FCA shares hit record in Milan, boosted by Jeep growth expectations
MILAN -- Fiat Chrysler Automobiles shares hit a record high in Milan on Monday on a growing tide of analysts' expectations that the carmaker's coveted Jeep brand will unlock even greater value this year.
The stock jumped more than 20 percent last week on a bullish outlook for the auto sector and media speculation that CEO Sergio Marchionne's final year at the helm could prompt strategic deals such as spin-offs, technology alliances and disposals.
That investor optimism gathered momentum on Monday, with the share price at one point gaining another 3 percent in trading after Morgan Stanley analysts said that Jeep -- one of the main pillars of Marchionne's turnaround plan and a key profit driver for the group -- could make big strides this year as a global brand.
The Italian-American carmaker declined to comment.
FCA's Milan-listed shares closed up 1 percent on Monday at 18.11 euros, having touched an intraday peak of 18.48 euros.
In New York, FCA shares fell 1 percent to close at $21.58, still near their high of $21.88.
Jeep is one of several brands in an FCA portfolio that also includes luxury Maseratis, sporty Alfa Romeos and mass-market Fiats.
But it is the Jeep SUVs that Marchionne sees creating a high-margin brand with global appeal.
"2018 will feature a number of operational and financial milestones that can accelerate investor appreciation of the commercial power of the Jeep brand in a way that can potentially drive very positive share price movements," Morgan Stanley analysts said in their report.
The U.S. broker estimates that Jeep could make up nearly 70 percent of the company's profit this year.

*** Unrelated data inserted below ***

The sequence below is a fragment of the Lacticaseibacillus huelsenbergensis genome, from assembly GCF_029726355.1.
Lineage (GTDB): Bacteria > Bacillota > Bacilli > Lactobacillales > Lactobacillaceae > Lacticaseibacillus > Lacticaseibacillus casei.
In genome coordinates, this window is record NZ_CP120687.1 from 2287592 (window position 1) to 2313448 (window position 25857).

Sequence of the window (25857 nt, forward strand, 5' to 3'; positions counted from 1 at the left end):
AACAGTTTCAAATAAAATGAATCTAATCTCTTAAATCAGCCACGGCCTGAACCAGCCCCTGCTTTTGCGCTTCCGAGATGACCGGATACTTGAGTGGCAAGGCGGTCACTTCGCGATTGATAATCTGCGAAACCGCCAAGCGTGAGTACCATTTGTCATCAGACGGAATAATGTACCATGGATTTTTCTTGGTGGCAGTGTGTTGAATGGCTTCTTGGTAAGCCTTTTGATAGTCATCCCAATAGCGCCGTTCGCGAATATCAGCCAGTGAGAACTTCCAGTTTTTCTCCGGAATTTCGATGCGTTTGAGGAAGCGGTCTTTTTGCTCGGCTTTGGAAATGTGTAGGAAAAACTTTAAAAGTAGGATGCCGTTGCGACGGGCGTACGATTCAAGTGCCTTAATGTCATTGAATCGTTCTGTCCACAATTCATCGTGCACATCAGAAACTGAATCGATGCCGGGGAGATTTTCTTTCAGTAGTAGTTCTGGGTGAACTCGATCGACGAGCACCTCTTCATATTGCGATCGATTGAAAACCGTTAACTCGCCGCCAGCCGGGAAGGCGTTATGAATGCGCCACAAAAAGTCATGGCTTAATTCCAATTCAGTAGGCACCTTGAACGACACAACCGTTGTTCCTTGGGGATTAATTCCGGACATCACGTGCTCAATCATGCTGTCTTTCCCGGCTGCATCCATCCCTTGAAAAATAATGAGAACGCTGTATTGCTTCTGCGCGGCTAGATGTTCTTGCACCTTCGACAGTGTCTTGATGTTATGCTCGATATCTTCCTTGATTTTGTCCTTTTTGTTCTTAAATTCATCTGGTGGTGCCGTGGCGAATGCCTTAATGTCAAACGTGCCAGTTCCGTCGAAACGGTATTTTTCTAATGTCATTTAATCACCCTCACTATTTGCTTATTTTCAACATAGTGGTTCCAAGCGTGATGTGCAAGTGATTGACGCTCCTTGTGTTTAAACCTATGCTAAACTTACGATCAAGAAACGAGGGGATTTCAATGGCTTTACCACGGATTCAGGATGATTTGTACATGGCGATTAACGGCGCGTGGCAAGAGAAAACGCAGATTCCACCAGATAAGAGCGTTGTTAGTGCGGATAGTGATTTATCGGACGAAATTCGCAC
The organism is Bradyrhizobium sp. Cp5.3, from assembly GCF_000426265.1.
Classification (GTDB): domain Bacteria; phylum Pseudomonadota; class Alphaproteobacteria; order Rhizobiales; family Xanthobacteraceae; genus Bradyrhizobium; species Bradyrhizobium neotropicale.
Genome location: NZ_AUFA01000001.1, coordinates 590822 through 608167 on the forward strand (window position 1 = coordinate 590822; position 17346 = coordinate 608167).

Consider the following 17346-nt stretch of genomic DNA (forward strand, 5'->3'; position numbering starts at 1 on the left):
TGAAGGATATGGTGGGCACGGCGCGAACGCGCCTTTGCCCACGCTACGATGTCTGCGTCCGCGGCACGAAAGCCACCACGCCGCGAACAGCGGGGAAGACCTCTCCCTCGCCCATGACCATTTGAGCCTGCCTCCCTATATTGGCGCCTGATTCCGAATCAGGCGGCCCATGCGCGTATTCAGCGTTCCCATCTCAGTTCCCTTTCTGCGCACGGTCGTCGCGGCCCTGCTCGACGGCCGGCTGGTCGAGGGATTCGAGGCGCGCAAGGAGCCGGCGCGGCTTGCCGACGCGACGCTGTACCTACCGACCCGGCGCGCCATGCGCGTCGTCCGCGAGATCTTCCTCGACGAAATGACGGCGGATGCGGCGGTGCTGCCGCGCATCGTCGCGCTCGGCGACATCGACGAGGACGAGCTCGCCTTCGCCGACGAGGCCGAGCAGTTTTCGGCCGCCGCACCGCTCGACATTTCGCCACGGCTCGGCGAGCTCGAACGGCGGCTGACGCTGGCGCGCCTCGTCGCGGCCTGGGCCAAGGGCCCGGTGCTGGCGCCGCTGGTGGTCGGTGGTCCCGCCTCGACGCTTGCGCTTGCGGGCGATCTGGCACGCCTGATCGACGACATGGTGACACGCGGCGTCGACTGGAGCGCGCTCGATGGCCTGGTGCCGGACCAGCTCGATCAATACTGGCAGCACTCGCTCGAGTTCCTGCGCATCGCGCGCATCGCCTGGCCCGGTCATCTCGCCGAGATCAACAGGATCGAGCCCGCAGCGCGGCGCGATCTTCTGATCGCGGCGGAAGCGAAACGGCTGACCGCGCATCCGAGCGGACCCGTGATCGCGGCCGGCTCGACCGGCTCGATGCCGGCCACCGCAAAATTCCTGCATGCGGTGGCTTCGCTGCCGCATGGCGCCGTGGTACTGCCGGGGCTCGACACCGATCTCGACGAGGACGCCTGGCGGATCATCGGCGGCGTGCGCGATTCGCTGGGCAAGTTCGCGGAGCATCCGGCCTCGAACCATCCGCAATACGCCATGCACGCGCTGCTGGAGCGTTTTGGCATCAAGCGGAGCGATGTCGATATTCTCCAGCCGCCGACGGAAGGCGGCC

FCA has been retooling some U.S. factories to boost output of SUVs and trucks while ending production of some sedans to boost profitability in North America, its biggest market.
The move is slowly paying off and has put FCA on track to reach its ambitious 2018 profit targets, including erasing all debt and generating up to 5 billion euros ($5.99 billion) in net cash by the end of this year.
FCA unveiled a new Jeep Wrangler in November and a new Jeep Cherokee will enter production this quarter.
The popularity of the Jeep brand, which is targeting sales of 2 million vehicles this year, has prompted talk that it could be spun-off from the group, like tractor maker CNH Industrial and supercar business Ferrari, or sold off.
FCA is already planning to separate two of its three components businesses -- Magneti Marelli and Comau -- to simplify its portfolio in a move some analysts said could help to push the shares further into the mid-to-high 20 euro range.
But while Marchionne acknowledged last year that Jeep and truck brand RAM could stand on their own, he has never said he was considering spinning them off and has repeatedly warned that he has to worry about the "stump that's left behind" if he parts ways with FCA's most profitable parts.
FCA has been the subject of merger speculation, especially after its unsuccessful 2015 attempt to tie up with larger U.S. rival GM.
Its share price jumped to record highs in August after reports of interest from China's Great Wall Motor Co and South Korea's Hyundai. Automotive News first reported Great Wall's interest in Jeep on Aug. 21.
But besides potential mergers, a stable pricing environment, solid volume growth and the recently announced U.S. corporate tax reform could underpin auto stocks such as FCA this year, J.P. Morgan said last week.
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